In this, the grand astronomical phenomenon of Serpent Mound is to date unparalleled. It serves as a brilliant fusion of mythological import successfully incorporating sun, moon and stars into its leviathan form. One would assume that with the uncanny ability of the designer to coordinate and incorporate all this celestial information, he or she would have been satisfied. But the Gitche Manitou (Algonquin, Ojibway: "Great Spirit") may well be the work of a genius, and genius is known to be very thorough in serious undertakings.
The Great Serpent Mound exhibits other schools of thought in addition to those mentioned above and all are thoroughly discussed in the book Mystery of the Serpent Mound by the author of this article, Ross Hamilton. It is currently available at all major book outlets.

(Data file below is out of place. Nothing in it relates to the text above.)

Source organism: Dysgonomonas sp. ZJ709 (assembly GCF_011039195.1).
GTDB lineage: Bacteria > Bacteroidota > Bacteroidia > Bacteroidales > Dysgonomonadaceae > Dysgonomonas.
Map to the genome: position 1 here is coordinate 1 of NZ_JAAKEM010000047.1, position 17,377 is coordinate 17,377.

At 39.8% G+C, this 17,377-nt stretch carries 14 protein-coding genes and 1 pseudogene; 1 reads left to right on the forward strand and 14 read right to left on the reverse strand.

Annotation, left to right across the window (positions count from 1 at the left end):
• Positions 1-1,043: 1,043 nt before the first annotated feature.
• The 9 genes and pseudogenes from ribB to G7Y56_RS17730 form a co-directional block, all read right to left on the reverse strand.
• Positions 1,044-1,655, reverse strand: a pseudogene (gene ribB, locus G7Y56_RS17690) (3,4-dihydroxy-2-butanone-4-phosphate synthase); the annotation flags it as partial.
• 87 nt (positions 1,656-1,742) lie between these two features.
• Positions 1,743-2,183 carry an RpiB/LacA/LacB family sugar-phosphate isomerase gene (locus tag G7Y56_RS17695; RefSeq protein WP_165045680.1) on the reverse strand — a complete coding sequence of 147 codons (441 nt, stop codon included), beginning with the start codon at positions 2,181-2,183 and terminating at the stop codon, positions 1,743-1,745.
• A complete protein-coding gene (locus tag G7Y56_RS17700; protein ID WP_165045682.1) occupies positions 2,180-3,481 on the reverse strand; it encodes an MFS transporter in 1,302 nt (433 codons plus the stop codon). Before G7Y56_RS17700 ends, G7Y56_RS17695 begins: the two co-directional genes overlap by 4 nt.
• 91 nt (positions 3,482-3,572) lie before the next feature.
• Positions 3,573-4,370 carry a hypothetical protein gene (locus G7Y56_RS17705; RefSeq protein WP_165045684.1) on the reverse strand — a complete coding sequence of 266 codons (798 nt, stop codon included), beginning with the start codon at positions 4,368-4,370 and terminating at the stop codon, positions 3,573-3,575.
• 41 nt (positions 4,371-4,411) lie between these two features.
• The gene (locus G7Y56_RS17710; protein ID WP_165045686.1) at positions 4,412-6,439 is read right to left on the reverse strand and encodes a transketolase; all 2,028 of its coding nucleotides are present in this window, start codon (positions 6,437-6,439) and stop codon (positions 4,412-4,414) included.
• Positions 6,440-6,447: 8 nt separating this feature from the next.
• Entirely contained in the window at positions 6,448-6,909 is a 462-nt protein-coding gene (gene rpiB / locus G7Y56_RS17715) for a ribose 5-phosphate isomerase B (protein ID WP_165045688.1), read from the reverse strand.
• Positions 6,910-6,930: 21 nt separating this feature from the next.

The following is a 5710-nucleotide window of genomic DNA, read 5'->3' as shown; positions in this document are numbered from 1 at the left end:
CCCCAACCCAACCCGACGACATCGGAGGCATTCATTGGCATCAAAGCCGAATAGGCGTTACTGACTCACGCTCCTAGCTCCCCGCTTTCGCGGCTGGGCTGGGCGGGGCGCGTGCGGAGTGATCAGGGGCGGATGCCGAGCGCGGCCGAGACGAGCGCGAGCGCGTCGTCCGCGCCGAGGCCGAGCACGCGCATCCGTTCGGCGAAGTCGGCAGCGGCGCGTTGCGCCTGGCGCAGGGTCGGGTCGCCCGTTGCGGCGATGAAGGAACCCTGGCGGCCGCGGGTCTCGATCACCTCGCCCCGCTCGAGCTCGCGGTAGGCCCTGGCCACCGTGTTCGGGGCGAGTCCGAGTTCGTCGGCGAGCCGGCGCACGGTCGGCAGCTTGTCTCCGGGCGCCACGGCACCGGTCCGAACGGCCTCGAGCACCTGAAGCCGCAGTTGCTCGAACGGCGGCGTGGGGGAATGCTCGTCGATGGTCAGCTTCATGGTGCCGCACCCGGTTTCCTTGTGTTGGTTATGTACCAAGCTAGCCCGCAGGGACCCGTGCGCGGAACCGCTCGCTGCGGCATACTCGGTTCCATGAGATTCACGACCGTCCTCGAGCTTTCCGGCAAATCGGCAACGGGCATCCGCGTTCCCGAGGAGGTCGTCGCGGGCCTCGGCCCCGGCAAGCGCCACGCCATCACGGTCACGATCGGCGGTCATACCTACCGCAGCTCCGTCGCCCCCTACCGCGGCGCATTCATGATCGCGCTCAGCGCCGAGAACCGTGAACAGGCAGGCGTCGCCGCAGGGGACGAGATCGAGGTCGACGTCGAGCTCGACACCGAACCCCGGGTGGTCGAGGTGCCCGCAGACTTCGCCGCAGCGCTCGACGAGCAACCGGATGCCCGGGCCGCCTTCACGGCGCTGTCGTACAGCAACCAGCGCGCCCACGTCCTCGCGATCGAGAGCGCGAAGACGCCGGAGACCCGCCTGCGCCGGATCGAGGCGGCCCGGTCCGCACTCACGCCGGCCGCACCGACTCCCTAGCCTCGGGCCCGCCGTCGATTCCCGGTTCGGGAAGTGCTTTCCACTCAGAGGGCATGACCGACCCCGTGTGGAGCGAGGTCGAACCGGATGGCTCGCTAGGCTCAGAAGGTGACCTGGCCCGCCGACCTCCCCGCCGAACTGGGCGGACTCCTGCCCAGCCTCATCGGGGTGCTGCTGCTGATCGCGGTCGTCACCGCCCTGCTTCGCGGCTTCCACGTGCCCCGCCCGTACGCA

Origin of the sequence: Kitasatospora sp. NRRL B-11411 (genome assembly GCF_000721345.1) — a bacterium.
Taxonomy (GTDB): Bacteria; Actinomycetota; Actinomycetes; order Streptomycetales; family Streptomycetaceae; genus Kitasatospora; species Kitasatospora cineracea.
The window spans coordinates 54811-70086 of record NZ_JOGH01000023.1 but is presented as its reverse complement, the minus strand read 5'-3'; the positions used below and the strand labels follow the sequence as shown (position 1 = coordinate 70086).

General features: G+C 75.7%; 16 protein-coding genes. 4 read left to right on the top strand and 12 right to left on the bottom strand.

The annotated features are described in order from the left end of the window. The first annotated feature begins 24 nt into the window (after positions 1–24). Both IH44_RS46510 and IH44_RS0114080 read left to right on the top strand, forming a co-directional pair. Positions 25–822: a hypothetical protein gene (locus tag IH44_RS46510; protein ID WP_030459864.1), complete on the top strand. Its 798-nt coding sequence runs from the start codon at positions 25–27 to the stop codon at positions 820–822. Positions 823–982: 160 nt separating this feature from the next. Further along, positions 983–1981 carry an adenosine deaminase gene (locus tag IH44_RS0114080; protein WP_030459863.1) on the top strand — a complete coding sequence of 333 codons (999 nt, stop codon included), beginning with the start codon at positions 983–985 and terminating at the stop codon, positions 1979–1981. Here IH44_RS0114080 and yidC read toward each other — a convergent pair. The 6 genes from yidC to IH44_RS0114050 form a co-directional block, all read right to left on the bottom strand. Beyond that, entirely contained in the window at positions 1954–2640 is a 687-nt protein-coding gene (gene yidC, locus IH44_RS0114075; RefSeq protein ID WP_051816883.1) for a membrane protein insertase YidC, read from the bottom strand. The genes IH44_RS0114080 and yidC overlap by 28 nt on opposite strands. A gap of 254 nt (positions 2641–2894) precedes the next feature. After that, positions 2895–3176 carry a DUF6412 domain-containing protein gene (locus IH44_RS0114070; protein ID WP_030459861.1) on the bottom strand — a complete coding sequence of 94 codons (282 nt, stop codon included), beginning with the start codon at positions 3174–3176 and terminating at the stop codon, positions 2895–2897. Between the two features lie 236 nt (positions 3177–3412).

1 The effigy is located on the western portion of a cryptoexplosion feature, about eight kilometers (five miles) in width. It may well have been an ancient impact crater, as the rock is highly faulted far below the surface, possibly producing piezoelectrical phenomena.
2 In 2750 B.C.E., Draconis-alpha (Thuban in the Egyptian) was less than 10' from true north, while now it is about 26 degrees. Its light, thought to have been more brilliant then, could have been seen even during the day from the "bottom of the central passage" of the Cheops pyramid, as well as the two pyramids at Abousseir.
Allen, Richard Hinckley. Star Names, Their Lore And Meaning. New York: Dover Publications, 1963.
Hawkins, Gerald S. in collaboration with John B. White. Stonehenge Decoded. Garden City, N.Y: Doubleday, 1965.
Krupp, Edwin C. Echoes Of The Ancient Skies: The Astronomy Of Lost Civilizations. New York: Harper and Row, 1983.
Moore, Patrick. and Wil Tirion. Cambridge Guide To Stars And Planets. New York: Cambridge University Press, 1997.
Romain, William F. "Serpent Mound Map." Ohio Archaeologist, vol. 37 (winter 1987).
©1999 Ross Hamilton